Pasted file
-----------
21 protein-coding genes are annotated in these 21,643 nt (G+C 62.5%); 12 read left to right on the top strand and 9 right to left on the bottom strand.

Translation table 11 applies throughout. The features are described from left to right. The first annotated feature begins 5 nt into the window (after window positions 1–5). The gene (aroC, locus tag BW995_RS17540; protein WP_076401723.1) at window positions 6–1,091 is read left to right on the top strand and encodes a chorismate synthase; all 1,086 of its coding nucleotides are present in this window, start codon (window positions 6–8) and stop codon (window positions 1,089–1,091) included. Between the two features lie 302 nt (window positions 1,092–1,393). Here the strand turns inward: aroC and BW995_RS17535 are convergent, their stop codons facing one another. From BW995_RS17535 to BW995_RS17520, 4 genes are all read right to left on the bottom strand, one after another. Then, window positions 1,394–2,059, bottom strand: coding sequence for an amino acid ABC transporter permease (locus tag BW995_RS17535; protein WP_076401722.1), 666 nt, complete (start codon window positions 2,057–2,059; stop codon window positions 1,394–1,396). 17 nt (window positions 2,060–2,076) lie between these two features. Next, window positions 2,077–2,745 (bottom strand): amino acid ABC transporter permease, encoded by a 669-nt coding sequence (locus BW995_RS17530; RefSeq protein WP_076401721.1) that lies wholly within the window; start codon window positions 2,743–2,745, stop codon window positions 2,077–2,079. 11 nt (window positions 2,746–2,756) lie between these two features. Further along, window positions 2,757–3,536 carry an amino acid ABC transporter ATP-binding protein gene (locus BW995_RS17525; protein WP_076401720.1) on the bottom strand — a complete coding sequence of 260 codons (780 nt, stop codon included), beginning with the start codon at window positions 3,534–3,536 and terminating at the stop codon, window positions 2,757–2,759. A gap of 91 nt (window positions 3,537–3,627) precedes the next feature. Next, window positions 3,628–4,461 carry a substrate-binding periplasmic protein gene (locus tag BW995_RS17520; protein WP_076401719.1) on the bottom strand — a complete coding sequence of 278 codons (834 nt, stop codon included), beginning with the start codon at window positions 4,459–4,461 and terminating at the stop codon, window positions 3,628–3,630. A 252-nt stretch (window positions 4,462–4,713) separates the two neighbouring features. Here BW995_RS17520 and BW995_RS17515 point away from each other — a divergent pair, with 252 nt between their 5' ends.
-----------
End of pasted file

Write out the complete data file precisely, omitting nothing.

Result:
21 protein-coding genes are annotated in these 21,643 nt (G+C 62.5%); 12 read left to right on the top strand and 9 right to left on the bottom strand.

Translation table 11 applies throughout. The features are described from left to right. The first annotated feature begins 5 nt into the window (after window positions 1–5). The gene (aroC, locus tag BW995_RS17540; protein WP_076401723.1) at window positions 6–1,091 is read left to right on the top strand and encodes a chorismate synthase; all 1,086 of its coding nucleotides are present in this window, start codon (window positions 6–8) and stop codon (window positions 1,089–1,091) included. Between the two features lie 302 nt (window positions 1,092–1,393). Here the strand turns inward: aroC and BW995_RS17535 are convergent, their stop codons facing one another. From BW995_RS17535 to BW995_RS17520, 4 genes are all read right to left on the bottom strand, one after another. Then, window positions 1,394–2,059, bottom strand: coding sequence for an amino acid ABC transporter permease (locus tag BW995_RS17535; protein WP_076401722.1), 666 nt, complete (start codon window positions 2,057–2,059; stop codon window positions 1,394–1,396). 17 nt (window positions 2,060–2,076) lie between these two features. Next, window positions 2,077–2,745 (bottom strand): amino acid ABC transporter permease, encoded by a 669-nt coding sequence (locus BW995_RS17530; RefSeq protein WP_076401721.1) that lies wholly within the window; start codon window positions 2,743–2,745, stop codon window positions 2,077–2,079. 11 nt (window positions 2,746–2,756) lie between these two features. Further along, window positions 2,757–3,536 carry an amino acid ABC transporter ATP-binding protein gene (locus BW995_RS17525; protein WP_076401720.1) on the bottom strand — a complete coding sequence of 260 codons (780 nt, stop codon included), beginning with the start codon at window positions 3,534–3,536 and terminating at the stop codon, window positions 2,757–2,759. A gap of 91 nt (window positions 3,537–3,627) precedes the next feature. Next, window positions 3,628–4,461 carry a substrate-binding periplasmic protein gene (locus tag BW995_RS17520; protein WP_076401719.1) on the bottom strand — a complete coding sequence of 278 codons (834 nt, stop codon included), beginning with the start codon at window positions 4,459–4,461 and terminating at the stop codon, window positions 3,628–3,630. A 252-nt stretch (window positions 4,462–4,713) separates the two neighbouring features. Here BW995_RS17520 and BW995_RS17515 point away from each other — a divergent pair, with 252 nt between their 5' ends.